Source code is the version of software (usually an application program or an operating system) as it is originally written (i.e., typed into a computer) by a human in plain text (i.e., human readable alphanumeric characters). Source code can be written in any of the several thousand programming languages in existence, but it is usually written in one of the dozen or so of the most popular (particularly C, C++ and Java). Without source code it is very difficult to study, modify and improve software.
Most open source software is also free software. Free software is software for which everyone has the right not only to inspect and study the source code but also to use it for any desired purpose without monetary or other restrictions. These other purposes include making as many copies as desired, installing on as many computers as desired, modifying (including extending) in any desired way, and redistributing in its original or modified form.
Because the terms open source software and free software typically describe the same programs, the two terms are commonly used interchangeably. And it is often said that the difference between the advocates of each of these terms is merely philosophical rather than practical and that the difference between the two terms themselves is mainly a matter of marketing rather than substance.
However, recent events have emphasized that there is actually a very practical difference between the two concepts. It is that, whereas free software is always also open source, open source software does not necessarily have to be free software. That is, software can be open source without granting its users the additional freedoms that free software guarantees.
One of the most noteworthy such events was the November 2, 2006 agreement between Microsoft Corporation and Novell, Inc. and the statements by Microsoft that soon followed it. These statements included the comments by Microsoft CEO Steve Ballmer that his company might sue users of Linux, other than those of Novell's SUSE Linux, for what he claims are violations of Microsoft's patents1.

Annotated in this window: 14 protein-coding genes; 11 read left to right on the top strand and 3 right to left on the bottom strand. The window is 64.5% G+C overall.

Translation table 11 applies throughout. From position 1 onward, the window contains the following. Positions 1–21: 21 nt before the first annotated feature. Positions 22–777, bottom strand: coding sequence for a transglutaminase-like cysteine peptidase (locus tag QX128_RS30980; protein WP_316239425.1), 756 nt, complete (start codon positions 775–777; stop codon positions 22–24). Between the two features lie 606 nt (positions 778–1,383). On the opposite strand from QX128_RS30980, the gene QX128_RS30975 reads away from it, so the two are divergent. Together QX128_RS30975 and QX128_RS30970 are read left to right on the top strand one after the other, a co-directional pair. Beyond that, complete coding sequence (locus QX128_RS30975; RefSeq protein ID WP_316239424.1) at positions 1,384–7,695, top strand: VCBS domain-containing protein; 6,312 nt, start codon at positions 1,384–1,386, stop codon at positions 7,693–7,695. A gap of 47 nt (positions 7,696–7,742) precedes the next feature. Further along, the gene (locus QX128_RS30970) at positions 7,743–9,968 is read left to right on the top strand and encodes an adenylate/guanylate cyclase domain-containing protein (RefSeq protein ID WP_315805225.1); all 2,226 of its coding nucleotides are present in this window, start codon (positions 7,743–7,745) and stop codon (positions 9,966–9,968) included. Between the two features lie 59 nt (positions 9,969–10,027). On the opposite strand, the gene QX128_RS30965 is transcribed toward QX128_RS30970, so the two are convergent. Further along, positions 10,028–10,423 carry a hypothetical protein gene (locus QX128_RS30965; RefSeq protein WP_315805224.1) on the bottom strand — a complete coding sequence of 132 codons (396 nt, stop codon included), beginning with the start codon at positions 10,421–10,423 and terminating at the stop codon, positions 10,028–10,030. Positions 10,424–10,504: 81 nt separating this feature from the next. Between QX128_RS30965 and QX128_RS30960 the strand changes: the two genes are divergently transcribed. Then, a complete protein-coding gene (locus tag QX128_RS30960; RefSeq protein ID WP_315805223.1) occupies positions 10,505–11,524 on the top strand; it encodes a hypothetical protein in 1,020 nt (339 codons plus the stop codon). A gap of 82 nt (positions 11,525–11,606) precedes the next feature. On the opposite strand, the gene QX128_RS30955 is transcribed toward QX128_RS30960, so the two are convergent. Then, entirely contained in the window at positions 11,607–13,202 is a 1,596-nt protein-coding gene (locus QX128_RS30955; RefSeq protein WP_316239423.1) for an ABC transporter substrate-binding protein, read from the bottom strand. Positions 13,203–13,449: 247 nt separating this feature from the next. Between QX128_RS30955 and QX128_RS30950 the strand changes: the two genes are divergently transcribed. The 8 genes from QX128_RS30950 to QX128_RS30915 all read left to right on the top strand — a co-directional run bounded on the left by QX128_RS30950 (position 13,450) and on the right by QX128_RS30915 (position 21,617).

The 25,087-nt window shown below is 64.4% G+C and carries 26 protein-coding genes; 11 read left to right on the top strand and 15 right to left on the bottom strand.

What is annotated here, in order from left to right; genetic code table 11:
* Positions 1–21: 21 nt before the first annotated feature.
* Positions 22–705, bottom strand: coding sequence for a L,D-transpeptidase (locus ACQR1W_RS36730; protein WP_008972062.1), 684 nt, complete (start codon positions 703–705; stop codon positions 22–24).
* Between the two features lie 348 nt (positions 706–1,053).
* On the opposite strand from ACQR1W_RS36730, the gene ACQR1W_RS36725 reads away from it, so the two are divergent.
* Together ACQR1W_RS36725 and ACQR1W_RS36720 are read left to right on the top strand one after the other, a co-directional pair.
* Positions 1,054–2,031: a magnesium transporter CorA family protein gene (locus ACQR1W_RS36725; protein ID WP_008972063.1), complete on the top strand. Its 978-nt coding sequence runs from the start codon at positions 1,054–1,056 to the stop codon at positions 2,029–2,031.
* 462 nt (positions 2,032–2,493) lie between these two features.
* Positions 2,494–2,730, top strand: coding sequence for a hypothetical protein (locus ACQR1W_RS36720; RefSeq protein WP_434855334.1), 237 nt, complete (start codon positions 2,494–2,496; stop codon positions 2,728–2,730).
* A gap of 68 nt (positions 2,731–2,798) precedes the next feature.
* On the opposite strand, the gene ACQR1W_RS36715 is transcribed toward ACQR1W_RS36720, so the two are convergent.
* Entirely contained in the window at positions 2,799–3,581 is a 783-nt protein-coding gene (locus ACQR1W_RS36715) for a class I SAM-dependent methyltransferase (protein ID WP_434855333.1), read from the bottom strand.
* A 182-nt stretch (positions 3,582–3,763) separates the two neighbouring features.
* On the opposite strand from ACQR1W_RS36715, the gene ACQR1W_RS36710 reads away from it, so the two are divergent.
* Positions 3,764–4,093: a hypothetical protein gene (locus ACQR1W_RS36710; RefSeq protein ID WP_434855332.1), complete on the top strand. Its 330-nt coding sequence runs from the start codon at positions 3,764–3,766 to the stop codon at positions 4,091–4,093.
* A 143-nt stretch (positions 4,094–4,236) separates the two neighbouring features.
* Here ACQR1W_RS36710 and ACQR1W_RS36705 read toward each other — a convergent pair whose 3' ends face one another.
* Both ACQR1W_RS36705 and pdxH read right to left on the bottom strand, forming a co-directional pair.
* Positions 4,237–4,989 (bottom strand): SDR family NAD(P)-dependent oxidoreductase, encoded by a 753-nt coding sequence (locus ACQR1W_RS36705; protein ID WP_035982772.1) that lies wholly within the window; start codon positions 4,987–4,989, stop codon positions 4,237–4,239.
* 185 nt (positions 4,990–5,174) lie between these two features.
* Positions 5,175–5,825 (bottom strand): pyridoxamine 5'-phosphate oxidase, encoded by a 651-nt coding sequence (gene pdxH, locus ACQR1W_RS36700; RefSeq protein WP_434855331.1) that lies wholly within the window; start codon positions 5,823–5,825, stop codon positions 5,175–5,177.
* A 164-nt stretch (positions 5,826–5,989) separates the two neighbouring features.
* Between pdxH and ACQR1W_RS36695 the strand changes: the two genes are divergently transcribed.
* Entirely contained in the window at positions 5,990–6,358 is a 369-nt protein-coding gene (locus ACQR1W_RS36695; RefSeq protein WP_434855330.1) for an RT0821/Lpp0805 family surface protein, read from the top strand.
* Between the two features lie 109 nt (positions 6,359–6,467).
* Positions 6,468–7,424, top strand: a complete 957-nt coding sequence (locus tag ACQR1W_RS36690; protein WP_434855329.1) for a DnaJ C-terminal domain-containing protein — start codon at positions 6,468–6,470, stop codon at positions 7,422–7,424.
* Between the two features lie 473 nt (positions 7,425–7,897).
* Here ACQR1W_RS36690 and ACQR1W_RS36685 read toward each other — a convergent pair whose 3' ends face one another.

Were Microsoft to truly have the ability to successfully sue users of Linux for alleged violations of its intellectual property, this would mean that Linux would no longer be free software, because users would not be free to use it in any way that they want without monetary or other restrictions2. However, it would still be open source software, since the source code would be freely available, at least to read and study.
A different type of situation that illustrates the difference between open source software and free software is tivoization. This term is derived from the product name TiVo, which is essentially a computer that is optimized for recording television shows. TiVo uses a specific version of Linux and makes the source code for that version available as is required by the GNU General Public License (GPL), under which Linux is released and which is by far the most commonly used free software license. Thus TiVo is clearly in compliance with the condition for being open source software.
However, the system has been designed so that it will not function if the Linux source code has been modified, including updating the kernel (i.e., the core of the operating system) or installing a different version. While also not in violation of the current version of the GPL (GPLv2), it is in violation of the spirit of free software, according to those in the free software movement, as it deprives users of the important freedom to modify their software, including improving and updating it, and to freely use such modified software. Moreover, from a practical point of view, the ability to modify and improve free software has been a critical factor in its rapid improvement in performance and usability.
There is concern by advocates of free software that much such software could be downgraded to mere open source software in the future if patent restrictions and tivoization become widespread. This could occur because of the strong monopolistic interests that favor patent restrictions and tivoization and in the absence of changes in free software licenses to prohibit such practices3.